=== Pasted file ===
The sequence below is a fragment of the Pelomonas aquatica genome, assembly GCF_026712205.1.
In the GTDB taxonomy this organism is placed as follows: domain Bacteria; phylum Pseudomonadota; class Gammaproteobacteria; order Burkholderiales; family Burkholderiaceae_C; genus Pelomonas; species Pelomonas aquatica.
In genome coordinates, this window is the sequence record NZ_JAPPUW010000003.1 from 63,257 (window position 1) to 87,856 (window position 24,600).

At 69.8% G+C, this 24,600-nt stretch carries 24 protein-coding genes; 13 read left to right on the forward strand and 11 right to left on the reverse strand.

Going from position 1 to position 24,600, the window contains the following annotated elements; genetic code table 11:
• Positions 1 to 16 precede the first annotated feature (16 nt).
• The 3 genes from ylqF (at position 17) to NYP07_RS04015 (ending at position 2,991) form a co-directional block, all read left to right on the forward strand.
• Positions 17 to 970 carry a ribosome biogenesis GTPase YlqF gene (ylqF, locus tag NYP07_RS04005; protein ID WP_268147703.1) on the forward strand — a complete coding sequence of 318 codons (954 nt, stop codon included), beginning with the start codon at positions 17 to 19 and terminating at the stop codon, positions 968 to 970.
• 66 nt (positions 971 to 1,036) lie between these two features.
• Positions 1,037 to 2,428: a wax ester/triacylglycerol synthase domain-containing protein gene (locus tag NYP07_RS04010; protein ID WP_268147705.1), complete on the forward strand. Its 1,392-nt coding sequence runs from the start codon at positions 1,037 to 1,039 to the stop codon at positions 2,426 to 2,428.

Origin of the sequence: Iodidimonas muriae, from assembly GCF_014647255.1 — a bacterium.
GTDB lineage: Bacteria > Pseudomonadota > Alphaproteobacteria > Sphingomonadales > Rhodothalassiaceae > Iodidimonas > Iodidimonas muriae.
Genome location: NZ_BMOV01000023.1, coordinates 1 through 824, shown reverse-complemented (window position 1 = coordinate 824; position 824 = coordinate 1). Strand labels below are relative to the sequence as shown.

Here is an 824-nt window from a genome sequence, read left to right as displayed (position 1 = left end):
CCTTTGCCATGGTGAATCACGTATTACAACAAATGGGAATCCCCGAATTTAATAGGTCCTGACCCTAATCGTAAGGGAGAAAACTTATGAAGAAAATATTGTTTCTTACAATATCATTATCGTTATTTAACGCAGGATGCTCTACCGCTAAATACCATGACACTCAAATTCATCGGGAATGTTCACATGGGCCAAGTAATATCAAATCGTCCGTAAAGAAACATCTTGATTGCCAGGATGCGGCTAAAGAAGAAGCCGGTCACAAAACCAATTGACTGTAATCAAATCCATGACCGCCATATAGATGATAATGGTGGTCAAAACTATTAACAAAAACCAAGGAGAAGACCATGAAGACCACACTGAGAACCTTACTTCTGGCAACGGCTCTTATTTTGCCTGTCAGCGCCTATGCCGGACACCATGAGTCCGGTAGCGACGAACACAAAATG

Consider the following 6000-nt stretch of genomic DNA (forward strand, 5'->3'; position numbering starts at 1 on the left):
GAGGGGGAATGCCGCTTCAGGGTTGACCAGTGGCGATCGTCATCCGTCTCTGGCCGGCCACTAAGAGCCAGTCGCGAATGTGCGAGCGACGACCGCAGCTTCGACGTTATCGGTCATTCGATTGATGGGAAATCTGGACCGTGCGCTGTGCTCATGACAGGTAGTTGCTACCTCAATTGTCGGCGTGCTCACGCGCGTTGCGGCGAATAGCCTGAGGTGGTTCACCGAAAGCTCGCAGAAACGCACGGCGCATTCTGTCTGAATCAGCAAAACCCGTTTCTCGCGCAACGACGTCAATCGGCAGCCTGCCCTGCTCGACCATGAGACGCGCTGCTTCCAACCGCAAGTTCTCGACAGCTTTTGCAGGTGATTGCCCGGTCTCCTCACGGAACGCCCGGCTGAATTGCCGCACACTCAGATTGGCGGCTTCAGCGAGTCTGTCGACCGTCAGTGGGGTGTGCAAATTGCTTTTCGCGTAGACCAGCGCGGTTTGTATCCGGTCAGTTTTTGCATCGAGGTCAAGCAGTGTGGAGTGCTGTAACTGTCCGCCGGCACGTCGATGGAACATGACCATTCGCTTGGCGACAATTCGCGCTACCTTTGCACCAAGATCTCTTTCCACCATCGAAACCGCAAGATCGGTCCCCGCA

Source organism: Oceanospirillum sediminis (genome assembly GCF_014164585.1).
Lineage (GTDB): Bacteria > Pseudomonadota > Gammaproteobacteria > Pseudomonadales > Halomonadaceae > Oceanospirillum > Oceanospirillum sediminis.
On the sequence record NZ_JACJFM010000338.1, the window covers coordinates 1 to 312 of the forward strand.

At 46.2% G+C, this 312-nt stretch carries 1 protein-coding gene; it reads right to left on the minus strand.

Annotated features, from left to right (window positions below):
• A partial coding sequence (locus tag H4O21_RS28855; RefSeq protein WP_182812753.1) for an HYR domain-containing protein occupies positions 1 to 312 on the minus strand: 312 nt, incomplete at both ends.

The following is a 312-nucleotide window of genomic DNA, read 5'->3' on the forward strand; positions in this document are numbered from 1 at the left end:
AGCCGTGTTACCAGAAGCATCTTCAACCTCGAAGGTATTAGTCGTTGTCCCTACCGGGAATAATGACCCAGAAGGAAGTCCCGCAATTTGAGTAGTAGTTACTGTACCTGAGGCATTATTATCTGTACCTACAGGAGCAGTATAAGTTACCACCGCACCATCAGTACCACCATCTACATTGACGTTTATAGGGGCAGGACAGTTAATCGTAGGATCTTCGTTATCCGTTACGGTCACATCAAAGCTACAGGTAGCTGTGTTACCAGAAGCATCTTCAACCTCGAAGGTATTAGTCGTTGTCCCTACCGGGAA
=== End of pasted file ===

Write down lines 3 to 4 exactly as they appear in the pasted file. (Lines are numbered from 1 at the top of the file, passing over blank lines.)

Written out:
In genome coordinates, this window is the sequence record NZ_JAPPUW010000003.1 from 63,257 (window position 1) to 87,856 (window position 24,600).

At 69.8% G+C, this 24,600-nt stretch carries 24 protein-coding genes; 13 read left to right on the forward strand and 11 right to left on the reverse strand.